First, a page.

Job Description:

Internal and external auditors check an organisation’s financial records and procedures, to make sure they’re accurate, efficient and compliant.

Job Category:
Financial Services

What you will do:

As an external auditor, you’ll independently review a company’s accounts to make sure they’re accurate and fair.

You might also audit public sector organisations like civil service departments and local councils. You’ll check how public money is being spent and see if savings can be made.

Your day-to-day duties might involve:

  • examining company accounts
  • identifying any problems or risks to the business
  • assessing the company’s financial reporting systems
  • making recommendations for improvements

As an internal auditor, you’ll examine an organisation’s policies and procedures, or finances, to try and improve them.


You’ll need:

  • knowledge of economics and accounting
  • maths knowledge
  • business management skills
  • to be able to use a computer and the main software packages confidently

As well as:

  • the ability to interpret figures and information
  • excellent communication skills
  • strong analytical and problem-solving ability
  • organisational and time management skills
  • accuracy and attention to detail
  • analytical thinking skills
  • the ability to accept criticism and work well under pressure
  • customer service skills
Illustration of employee looking at workspace

Entry Requirements:

To become an auditor, you typically do not have specific GCSE (General Certificate of Secondary Education) subject requirements. However, certain subjects can be helpful in preparing you for a career in auditing and can make you a more competitive candidate when applying for relevant courses and eventually for jobs in the field. While not mandatory, here are some GCSE subjects that can be beneficial:

  1. Mathematics: Mathematics is essential for auditing as it involves working with numbers, calculations, and financial data. A strong foundation in mathematics can be a significant advantage in this career.
  2. English: Good communication skills are crucial for auditors. English language and literature courses can help you improve your reading, writing, and verbal communication skills, which are important for preparing reports and communicating findings to clients and colleagues.
  3. Business Studies or Economics: These subjects can provide you with a basic understanding of economic principles and business operations, which are relevant to auditing, especially when dealing with financial statements and transactions.
  4. Accounting: While not typically available as a GCSE subject, if your school offers it as an option or if you have the opportunity to take accounting courses outside of school, it can be highly beneficial. Accounting is directly related to auditing, and a foundational knowledge of accounting principles can be an advantage.
  5. Information Technology (IT): Auditors often use specialized software for data analysis and auditing processes. Proficiency in IT and computer skills can be beneficial.

Post School

You can get into this job through:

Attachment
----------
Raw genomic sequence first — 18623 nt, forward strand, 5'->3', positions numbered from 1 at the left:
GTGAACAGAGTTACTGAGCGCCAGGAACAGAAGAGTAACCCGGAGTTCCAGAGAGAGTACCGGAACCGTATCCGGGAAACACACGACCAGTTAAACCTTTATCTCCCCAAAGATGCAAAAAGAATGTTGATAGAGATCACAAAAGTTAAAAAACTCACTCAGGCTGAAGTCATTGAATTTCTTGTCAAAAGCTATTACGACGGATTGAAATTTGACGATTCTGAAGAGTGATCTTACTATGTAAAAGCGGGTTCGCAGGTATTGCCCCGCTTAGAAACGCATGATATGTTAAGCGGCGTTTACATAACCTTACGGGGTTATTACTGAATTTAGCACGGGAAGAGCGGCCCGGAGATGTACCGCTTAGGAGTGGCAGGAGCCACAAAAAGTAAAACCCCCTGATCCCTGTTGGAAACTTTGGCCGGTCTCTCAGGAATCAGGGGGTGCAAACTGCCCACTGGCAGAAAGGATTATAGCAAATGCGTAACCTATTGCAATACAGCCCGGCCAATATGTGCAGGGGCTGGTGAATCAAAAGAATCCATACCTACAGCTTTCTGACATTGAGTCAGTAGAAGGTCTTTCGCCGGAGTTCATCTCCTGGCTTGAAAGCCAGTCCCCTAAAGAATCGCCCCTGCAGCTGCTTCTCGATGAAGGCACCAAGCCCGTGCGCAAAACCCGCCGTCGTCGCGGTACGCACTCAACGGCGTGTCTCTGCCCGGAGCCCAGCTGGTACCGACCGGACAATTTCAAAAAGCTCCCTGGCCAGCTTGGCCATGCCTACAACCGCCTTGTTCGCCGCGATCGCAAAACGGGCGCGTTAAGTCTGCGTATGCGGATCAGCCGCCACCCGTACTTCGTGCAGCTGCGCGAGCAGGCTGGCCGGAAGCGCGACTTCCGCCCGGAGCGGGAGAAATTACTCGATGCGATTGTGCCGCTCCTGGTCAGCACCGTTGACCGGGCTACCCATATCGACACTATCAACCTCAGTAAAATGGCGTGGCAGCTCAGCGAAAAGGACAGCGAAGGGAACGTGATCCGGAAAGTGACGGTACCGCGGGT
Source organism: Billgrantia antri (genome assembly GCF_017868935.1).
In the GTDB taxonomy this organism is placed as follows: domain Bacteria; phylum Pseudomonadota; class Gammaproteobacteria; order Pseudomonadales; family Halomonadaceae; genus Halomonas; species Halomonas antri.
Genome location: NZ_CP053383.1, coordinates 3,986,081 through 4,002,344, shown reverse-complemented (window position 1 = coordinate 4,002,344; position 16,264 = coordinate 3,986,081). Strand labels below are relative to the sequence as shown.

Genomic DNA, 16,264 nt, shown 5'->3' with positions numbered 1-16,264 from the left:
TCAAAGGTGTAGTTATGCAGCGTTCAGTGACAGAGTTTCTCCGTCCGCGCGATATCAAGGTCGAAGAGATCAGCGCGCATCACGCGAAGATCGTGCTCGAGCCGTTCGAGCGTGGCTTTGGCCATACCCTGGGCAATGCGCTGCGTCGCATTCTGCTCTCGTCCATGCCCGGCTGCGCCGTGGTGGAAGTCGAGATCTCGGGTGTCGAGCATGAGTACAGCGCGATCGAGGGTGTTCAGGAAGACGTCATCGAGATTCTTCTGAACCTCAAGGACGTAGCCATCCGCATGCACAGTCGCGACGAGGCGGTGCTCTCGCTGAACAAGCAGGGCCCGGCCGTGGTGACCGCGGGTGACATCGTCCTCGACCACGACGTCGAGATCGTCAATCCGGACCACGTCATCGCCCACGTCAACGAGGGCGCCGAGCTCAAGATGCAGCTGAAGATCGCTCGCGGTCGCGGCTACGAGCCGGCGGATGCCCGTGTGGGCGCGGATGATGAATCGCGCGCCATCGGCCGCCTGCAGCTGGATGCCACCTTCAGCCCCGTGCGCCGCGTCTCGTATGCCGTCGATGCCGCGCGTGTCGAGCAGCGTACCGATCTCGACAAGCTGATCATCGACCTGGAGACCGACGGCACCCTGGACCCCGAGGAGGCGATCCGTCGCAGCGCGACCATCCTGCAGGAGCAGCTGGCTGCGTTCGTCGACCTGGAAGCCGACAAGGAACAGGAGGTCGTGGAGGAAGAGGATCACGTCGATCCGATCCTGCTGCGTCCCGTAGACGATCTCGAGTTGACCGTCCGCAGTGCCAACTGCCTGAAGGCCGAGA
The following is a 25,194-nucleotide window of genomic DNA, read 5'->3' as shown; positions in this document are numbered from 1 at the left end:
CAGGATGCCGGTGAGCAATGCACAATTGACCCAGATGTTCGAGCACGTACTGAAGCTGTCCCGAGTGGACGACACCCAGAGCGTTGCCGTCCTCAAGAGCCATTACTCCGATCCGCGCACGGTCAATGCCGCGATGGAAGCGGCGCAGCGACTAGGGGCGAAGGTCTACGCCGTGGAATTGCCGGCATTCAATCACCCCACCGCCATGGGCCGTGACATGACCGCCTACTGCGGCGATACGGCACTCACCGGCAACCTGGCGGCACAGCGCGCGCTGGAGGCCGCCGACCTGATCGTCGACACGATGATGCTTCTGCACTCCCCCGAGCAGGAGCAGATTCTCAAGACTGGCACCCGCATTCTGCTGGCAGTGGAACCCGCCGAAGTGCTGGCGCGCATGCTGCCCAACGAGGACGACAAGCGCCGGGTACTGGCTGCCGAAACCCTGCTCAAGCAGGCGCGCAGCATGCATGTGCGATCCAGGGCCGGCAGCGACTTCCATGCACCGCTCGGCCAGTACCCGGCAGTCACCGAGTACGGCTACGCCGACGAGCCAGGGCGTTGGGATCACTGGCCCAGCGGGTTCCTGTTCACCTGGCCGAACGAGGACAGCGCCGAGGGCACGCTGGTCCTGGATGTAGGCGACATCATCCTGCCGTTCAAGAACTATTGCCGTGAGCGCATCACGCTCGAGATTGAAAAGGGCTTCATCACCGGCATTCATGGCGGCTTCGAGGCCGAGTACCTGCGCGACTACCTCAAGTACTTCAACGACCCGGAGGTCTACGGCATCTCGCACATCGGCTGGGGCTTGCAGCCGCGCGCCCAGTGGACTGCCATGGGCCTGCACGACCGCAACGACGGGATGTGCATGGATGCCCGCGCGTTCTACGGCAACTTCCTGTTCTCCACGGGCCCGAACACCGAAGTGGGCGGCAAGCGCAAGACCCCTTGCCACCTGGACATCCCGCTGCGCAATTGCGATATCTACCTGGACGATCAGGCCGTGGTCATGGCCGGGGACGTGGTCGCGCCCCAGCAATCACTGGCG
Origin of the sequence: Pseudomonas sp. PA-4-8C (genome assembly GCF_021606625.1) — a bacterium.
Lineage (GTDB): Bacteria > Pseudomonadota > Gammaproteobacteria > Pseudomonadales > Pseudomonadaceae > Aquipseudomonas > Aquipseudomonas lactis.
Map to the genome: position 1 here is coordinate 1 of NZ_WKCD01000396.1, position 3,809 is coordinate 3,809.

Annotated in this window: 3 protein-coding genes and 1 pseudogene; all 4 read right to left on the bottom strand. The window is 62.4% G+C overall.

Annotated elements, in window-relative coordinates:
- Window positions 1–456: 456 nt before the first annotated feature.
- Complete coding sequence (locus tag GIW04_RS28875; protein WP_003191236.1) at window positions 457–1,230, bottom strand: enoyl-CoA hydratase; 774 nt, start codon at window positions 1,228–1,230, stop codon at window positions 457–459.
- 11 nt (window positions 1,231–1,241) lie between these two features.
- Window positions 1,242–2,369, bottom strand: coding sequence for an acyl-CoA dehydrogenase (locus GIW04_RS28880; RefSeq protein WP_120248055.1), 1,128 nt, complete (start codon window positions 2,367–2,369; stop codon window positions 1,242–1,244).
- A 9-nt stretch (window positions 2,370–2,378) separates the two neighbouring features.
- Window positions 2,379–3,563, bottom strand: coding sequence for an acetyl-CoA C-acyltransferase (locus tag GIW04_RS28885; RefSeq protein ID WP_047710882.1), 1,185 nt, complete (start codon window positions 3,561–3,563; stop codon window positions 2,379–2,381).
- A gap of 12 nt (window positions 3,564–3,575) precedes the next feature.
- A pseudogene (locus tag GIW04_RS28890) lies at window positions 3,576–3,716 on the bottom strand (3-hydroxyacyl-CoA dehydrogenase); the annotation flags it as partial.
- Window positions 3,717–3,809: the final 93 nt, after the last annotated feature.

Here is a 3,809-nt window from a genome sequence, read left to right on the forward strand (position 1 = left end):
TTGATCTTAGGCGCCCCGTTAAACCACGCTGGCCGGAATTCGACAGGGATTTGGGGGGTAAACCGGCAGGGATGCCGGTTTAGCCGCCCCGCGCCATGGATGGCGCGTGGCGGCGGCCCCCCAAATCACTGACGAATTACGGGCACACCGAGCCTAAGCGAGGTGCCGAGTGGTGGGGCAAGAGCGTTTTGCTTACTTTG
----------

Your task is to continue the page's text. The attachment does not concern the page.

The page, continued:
• a university course
  • an apprenticeship
  • applying directly
  • training with a professional body

You could do a degree, then join a graduate scheme to complete further training to become an auditor.

Employers will accept a range of degree subjects. Relevant subjects include:

  • accountancy
  • economics
  • business and finance
  • IT and computing

You may be able to complete an apprenticeship to qualify as an internal auditor, while working with a company.

You could do a:

  • higher apprenticeship as an internal audit practitioner
  • level 7 apprenticeship as an internal audit professional

Direct Application
You can join a company as a trainee auditor, or move into auditing by being seconded to an internal auditing team from another department.

In the UK, you’ll usually need at least A-level qualifications or equivalent, and you’ll be expected to take further training as your career develops

Other Routes
You can qualify to audit public sector organisations through an apprenticeship or graduate schemes.

In addition

To be an external auditor, in the UK, you’ll need to be a qualified chartered accountant with membership of one of the following professional bodies:

  • Association of Chartered Certified Accountants (ACCA)
  • Institute of Chartered Accountants in England and Wales (ICAEW)
  • Association of International Accountants (AIA)

You’ll need to be a member of the Chartered Institute of Public Finance and Accountancy (CIPFA) to carry out audits in the public sector.

Experience in finance, banking, HR or management sectors can also be helpful.

You can carry out internal audits if you’re a qualified accountant with the Chartered Institute of Management Accountants (CIMA).

Working Hours and Environment:

You’ll usually work 35 to 40 hours per week, Monday to Friday, with overtime to meet deadlines at busy times.

You’ll work from your own office or at the client’s premises.

Travel to other sites and nights away from home are often involved.

Career Path & Progression:

As an experienced external auditor, you could move into management and then become a partner or finance director. You could also set up your own accountancy practice.

As an experienced internal auditor, you could move into a management role. You could also become a chartered internal auditor, or become a self-employed consultant.